Reviews principal judicial decisions on section 43 since 1899, developments in Europe, arguments for and against repealing section 43, including relevance of the Charter and UNCRC, and lists 18 government sponsored reports on the section. Concludes that section 43 should be repealed. Brief also sent to childcare organizations, MPs and academics concerned about section 43.
Ontario Incidence Study of Reported Child Abuse and Neglect, N. Trocme, PhD, 1994, Institute for the Prevention of Child Abuse.
Analyses child welfare investigations in Ontario in 1993 and estimates that 4,229 substantiated and 5,426 strongly suspected cases of physical abuse were investigated. Of all substantiated cases, 85% involved discipline by corporal punishment. In suspected cases, it was difficult to distinguish between corporal punishment and abuse.
Literature Review of Issues Related to the Use of Corrective Force Against Children, Nanci M. Burns, MSW, 1993, Department of Justice Canada
Reviews the literature on physical punishment and finds that overall there are strong indicators that the use of corrective force can result in a myriad of social and behavioral problems for children, adolescents and adults.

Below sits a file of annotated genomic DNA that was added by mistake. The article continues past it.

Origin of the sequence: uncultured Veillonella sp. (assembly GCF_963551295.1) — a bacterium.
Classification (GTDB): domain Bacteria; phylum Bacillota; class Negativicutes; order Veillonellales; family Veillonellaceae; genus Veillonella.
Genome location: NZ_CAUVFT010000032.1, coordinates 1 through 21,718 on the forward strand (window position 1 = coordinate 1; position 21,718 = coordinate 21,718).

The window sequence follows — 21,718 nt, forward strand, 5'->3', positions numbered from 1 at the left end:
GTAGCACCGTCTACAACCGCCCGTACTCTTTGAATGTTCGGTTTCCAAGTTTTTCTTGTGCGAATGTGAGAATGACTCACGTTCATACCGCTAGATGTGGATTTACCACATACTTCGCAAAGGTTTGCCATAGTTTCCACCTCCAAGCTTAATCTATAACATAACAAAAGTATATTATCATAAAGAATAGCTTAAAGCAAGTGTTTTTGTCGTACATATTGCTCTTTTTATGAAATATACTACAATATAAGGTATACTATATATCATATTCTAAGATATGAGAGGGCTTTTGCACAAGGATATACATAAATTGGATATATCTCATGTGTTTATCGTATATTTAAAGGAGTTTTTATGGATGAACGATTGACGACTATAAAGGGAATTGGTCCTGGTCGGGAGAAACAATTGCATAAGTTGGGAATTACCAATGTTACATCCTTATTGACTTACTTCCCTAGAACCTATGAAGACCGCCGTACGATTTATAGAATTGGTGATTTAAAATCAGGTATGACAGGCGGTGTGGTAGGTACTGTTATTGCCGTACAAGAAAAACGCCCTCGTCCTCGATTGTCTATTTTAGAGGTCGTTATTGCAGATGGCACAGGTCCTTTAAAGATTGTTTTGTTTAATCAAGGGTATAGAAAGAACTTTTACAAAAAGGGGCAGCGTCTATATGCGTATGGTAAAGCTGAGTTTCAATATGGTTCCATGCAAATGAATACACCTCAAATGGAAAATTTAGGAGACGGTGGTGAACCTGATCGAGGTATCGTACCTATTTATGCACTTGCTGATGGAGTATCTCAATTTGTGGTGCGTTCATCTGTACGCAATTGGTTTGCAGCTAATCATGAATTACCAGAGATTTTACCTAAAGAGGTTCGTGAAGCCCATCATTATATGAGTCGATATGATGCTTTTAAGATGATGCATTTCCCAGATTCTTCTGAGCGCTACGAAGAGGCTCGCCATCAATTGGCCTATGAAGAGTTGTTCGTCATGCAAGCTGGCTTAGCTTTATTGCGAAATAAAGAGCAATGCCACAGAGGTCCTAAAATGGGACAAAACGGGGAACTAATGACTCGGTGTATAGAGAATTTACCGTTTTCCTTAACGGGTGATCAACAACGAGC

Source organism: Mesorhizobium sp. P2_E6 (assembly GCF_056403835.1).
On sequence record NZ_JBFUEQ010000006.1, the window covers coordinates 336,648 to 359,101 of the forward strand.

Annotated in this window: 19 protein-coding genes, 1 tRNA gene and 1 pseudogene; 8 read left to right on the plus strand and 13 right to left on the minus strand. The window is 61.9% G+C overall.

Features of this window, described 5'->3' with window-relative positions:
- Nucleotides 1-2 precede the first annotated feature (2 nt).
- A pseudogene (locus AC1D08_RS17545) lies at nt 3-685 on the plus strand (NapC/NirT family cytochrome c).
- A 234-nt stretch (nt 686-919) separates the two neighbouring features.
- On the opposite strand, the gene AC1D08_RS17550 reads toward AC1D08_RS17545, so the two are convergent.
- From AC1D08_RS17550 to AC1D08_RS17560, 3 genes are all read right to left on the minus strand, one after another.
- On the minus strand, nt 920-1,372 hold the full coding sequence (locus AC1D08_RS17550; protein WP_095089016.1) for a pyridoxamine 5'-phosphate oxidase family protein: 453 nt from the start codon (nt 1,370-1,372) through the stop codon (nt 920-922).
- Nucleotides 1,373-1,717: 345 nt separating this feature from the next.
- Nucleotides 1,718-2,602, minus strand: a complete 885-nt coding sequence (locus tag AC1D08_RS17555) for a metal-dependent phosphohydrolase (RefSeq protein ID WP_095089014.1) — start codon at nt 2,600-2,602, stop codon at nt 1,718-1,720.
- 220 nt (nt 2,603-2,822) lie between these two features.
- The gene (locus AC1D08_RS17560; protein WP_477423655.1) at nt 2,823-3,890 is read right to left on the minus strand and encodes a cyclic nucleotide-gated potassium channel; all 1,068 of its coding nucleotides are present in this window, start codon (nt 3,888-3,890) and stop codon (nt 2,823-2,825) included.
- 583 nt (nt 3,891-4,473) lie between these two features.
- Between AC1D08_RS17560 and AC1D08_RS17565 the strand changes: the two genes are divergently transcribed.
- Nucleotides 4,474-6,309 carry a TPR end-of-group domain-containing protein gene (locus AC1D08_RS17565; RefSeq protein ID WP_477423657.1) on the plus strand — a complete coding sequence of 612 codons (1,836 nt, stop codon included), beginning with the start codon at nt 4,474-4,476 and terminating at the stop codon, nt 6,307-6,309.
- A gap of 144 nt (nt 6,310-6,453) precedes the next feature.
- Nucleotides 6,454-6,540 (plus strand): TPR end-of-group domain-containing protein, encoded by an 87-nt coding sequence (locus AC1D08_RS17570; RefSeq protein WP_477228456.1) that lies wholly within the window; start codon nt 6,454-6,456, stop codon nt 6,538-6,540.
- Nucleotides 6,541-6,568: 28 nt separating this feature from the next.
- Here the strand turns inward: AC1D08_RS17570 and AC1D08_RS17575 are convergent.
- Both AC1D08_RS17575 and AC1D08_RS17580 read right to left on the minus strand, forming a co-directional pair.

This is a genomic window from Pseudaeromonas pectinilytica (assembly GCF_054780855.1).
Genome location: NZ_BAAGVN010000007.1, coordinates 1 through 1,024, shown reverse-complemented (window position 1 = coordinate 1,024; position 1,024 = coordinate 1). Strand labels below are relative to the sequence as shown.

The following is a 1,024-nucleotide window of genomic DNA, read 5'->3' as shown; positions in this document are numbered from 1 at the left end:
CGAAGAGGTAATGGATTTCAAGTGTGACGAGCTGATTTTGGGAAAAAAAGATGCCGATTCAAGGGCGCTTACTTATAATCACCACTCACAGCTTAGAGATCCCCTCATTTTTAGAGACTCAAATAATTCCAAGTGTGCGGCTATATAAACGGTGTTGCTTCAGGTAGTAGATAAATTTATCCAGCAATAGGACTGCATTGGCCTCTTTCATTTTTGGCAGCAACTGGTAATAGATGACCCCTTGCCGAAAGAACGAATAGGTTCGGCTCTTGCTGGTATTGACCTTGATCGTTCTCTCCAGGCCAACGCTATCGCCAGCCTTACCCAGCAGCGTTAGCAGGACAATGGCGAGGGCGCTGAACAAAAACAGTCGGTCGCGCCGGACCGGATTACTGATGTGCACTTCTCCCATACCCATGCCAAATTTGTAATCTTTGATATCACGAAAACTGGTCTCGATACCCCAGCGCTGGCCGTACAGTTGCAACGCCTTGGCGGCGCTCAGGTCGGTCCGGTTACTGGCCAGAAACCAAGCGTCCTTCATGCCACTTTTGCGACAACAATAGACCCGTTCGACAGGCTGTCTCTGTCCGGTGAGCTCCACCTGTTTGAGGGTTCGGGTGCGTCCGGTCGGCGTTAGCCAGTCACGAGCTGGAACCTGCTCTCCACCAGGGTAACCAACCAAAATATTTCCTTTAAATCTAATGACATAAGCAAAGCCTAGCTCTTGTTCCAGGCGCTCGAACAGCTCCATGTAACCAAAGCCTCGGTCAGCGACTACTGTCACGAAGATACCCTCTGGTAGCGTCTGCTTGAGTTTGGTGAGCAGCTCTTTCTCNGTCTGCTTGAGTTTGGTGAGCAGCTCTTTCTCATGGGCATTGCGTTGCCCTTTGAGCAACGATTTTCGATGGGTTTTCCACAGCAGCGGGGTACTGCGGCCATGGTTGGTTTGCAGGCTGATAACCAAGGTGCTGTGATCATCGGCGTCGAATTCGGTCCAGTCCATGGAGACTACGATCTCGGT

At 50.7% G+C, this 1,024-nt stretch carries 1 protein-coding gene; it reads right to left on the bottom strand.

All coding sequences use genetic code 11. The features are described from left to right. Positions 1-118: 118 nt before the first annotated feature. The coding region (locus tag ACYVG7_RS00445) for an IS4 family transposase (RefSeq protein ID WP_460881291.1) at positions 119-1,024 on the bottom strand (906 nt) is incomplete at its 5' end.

R. v K (M): Legitimating Brutality , Anne McGillivray, B.A., LL.M., (1993) 16 Criminal Reports (4th) 125
A powerful indictment of the 1993 Manitoba Court of Appeal decision that acquitted a father of assault on the basis of section 43. Father had kicked and hit his 8-year-old son with sufficient force to leave an imprint of sweater on the boy’s skin. Professor McGillivray, University of Manitoba, Faculty of Law, concludes: “It is time to rid the criminal law of (this) unconstitutional and dangerous anachronism”.
International Perspectives on Corporal Punishment Legislation: A Review of 12 Industrialized Countries, Nanci M.Burns, MSW, 1992, Department of Justice Canada
Reviews the legislation in 12 European and Commonwealth countries, analyses findings, and includes appendices with details of US legislation on corporal punishment in schools and a model English bill to end the reasonable force defence.
Assault, Working Paper 38, 1984, Law Reform Commission of Canada, Ottawa
Section C (2) and an Appendix deal with s. 43 (14 pages). The Commission distinguishes between force used in an emergency, for safeguarding others or property, and for chastisement, and suggest that the first two are legal, with or without s. 43. It concludes that ideally a clear stand against violence should be taken and s. 43 abolished. However, the majority of Commissioners feared this would expose families to law enforcement “for every trivial slap or spanking”. While they would like to remove s. 43, they wanted a more satisfactory way of avoiding prosecutions than relying simply on prosecutorial discretion. The minority of Commissioners believed these fears unrealistic.
Child Protection in Canada Discussion Paper, Corinne Robertshaw, BA, LLB, 1981, Health and Welfare Canada
Reviews provincial child protection legislation, analyses 54 deaths of children in Canada at the hands of parents/caretakers in 1977 and makes a number of recommendations, including the repeal or amendment of section 43.